What Does Contempt of Court Mean in Maryland Family Law?

Our family law attorneys know contempt family court and can help you get help enforcing your judgment or custody order.

When your Judgment of Absolute Divorce or custody order is final it ends your family court case. But sometimes one spouse or co-parent doesn’t follow through with what they have been told to do. When that happens, you may need to file a petition for contempt of court, and ask the Maryland family court to help you enforce its orders.

What is Contempt of Court?

Contempt of court is the intentional and willful violation of a court order. When someone files a contempt of court action, the Court can find the violator “in contempt” and impose consequences designed to push people toward complying with the court’s instructions. Contempt proceedings start after a court order is entered and after one of the parties has violated that order, generally this occurs out of court. This failure to comply could happen during your divorce if there are temporary orders or discovery orders in place. More often, contempt proceedings are post-judgment.

If your spouse or co-parent is violating a court order, you must file a petition for contempt. When you do, the Maryland family court will issue a Show Cause Order along with a Writ of Summons naming a specific time and day that the other party must appear in court to explain his or her failure to comply with the order. You or your family law attorney must serve your ex-spouse or co-parent with these documents, along with your petition. Then, you must appear in court for the Show Cause hearing. When you do, it will be up to you and your attorney to show that:

  • There was a clear order requiring the other party to do something
  • That they did not do that thing
  • They had the ability to do the thing they did not do

Then it will be up to the other party to explain why they violated the court order. As a recent Maryland Court of Special Appeals decision explained, the purpose of constructive civil contempt proceedings in family law cases is to pressure the non-performing party to comply with the order going forward, rather than punishing the party for a past violation. You will want to work with your family law attorney to explain the continuing harm being caused by the other party’s actions, and what corrective action would be needed to correct it.

Also, the clearer your initial order is, the easier it will be to prove contempt of court. If the thing you wanted the person to do wasn’t included in the language of your judgment, you will not be able to enforce it. That is why your divorce lawyer should try to include all the necessary details in any settlement agreement or Judgment of Absolute Divorce.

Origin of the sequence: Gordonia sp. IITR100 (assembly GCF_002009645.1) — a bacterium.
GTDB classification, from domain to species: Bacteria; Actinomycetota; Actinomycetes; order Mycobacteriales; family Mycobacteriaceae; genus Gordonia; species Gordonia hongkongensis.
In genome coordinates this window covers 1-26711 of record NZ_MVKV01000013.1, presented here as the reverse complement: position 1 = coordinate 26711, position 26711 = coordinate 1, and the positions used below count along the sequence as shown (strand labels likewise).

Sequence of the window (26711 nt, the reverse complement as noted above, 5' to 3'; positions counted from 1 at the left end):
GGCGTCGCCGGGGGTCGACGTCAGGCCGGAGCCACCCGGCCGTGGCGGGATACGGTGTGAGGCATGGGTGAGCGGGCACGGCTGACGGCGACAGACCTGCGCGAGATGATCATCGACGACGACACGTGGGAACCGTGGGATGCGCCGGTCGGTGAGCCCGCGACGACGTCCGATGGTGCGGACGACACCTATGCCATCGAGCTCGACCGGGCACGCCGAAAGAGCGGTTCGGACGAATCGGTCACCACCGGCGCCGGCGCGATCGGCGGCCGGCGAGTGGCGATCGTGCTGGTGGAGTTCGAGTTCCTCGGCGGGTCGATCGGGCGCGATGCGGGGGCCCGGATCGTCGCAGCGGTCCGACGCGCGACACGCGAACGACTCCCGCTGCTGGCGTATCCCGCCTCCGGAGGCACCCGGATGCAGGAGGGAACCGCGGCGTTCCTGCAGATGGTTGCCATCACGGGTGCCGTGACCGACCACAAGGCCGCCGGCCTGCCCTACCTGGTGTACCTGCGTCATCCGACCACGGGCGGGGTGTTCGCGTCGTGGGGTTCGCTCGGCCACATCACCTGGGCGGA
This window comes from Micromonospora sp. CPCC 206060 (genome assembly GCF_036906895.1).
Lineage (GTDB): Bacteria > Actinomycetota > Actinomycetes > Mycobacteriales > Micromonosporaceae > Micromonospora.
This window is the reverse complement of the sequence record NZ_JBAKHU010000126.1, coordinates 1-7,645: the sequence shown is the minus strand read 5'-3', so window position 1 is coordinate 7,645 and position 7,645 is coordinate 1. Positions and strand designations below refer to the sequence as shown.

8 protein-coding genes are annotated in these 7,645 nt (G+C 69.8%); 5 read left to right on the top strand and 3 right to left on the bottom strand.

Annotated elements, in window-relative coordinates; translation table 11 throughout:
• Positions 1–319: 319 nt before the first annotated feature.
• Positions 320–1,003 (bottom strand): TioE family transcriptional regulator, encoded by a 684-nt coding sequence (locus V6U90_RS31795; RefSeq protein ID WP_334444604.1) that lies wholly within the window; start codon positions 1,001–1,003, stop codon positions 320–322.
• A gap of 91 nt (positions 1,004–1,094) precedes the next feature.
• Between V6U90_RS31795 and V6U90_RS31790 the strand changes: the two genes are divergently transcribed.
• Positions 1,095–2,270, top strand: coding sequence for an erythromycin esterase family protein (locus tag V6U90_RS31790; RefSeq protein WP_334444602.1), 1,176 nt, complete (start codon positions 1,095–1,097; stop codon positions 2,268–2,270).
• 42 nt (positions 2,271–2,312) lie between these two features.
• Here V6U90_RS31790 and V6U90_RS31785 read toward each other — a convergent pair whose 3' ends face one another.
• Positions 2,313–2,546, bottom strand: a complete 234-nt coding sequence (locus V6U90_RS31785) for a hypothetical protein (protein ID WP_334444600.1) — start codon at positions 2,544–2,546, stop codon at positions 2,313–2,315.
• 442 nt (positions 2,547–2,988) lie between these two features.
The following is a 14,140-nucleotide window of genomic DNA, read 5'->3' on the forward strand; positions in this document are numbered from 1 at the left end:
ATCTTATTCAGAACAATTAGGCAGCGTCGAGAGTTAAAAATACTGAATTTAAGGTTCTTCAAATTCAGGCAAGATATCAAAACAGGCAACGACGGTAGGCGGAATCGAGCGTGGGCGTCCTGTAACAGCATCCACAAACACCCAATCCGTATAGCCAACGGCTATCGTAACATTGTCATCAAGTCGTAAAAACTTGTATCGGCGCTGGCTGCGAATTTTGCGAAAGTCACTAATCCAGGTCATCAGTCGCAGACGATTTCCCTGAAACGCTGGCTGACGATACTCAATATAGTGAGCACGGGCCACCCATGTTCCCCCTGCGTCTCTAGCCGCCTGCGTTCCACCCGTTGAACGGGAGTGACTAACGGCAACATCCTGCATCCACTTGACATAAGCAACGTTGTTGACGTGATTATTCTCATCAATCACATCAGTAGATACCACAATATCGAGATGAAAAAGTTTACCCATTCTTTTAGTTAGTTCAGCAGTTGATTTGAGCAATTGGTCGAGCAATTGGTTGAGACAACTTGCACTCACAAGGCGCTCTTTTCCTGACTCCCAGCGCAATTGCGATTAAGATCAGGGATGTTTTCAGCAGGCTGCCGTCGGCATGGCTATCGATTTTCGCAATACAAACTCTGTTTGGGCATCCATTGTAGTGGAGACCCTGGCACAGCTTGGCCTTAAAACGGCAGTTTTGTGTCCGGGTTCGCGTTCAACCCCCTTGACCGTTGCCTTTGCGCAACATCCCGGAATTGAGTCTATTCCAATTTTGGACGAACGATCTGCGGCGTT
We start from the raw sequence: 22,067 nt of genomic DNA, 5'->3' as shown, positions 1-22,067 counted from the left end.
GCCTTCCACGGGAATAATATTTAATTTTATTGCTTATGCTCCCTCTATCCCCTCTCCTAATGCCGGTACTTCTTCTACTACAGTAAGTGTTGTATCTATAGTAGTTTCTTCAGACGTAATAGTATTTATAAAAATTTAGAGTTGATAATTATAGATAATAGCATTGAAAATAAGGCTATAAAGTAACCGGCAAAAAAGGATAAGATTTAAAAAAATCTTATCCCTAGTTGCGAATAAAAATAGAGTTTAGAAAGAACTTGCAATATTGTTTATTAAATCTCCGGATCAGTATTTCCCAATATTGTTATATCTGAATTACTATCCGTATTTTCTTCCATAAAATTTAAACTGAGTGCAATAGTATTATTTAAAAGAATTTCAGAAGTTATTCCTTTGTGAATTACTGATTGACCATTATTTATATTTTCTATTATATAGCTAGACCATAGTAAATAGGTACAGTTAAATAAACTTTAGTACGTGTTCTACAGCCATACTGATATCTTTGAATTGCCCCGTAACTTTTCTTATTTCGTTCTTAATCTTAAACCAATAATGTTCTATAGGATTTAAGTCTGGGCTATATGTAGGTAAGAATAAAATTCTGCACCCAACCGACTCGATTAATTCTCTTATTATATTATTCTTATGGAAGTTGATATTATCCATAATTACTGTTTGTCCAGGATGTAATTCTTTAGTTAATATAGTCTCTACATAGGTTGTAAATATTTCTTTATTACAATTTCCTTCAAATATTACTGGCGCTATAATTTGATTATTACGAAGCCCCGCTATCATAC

Reasons for Contempt in Family Court

Any violation of any court order can result in contempt proceedings. Courts take their orders seriously, so you should too. However, some of the most common reasons for contempt in family court are:

  • Failure to pay child support or alimony
  • Withholding children from court-ordered visitation or custody exchanges
  • Violating freezes on bank accounts and financial assets during divorce
  • Failing to comply with discovery orders to produce documents or records
  • Holding on to property awarded to the other party

Consequences of Being Held in Contempt of Court in Family Law Cases

If the Maryland Family Court judge determines that you have violated a court order, it can enter various orders to encourage you to do what you have been instructed to do. Depending on the violation a contempt of court order may:

  • Order make-up visitation for days missed
  • Adjust custodial time going forward
  • Order law enforcement to assist with the return of withheld children (in rare cases)
  • Enter a payment schedule for unpaid child support and alimony
  • Require a lump sum payment of unpaid balances
  • Enter an automatic income withholding order and send it to your employer for collections
  • Order the immediate return of property
  • Allow the other party to enter your home to reclaim the property
  • Order you to pay attorney fees and costs for the contempt proceedings
  • Sentence you to jail time (in rare cases)

Options for Enforcing Family Court Orders Before Contempt

Filing a petition for contempt of court always drives up tension and conflict between co-parents, and that can put stress on your children. While it is important for both parents to honor the agreements and court orders, contempt of court may not be the best way to maintain a working co-parenting relationship. Before you file a petition you may:

  • Ask your attorney to help negotiate compliance
  • Mediate your dispute with your co-parent to make adjustments and make future compliance easier (for example, adjusting pick-up and drop-off times for visitation)
  • Use collaborative law processes to identify and address the causes of noncompliance (for example, if the children are resistant to visitation, agreeing to family counseling)

Get Help Enforcing Your Judgment or Custody Order

At the Law Office of Shelly M. Ingram, our family law attorneys know that a court order is only useful if it can be enforced. We want you to feel confident that you will receive what the court has awarded you following a divorce or custody case. We will meet with you in person, or virtually, and carefully review all the details of your order, and any potential violations. We will discuss your enforcement options, and help you choose the one that will be most effective in your situation. Contact us today to schedule a consultation with an attorney.

Categories: Family Law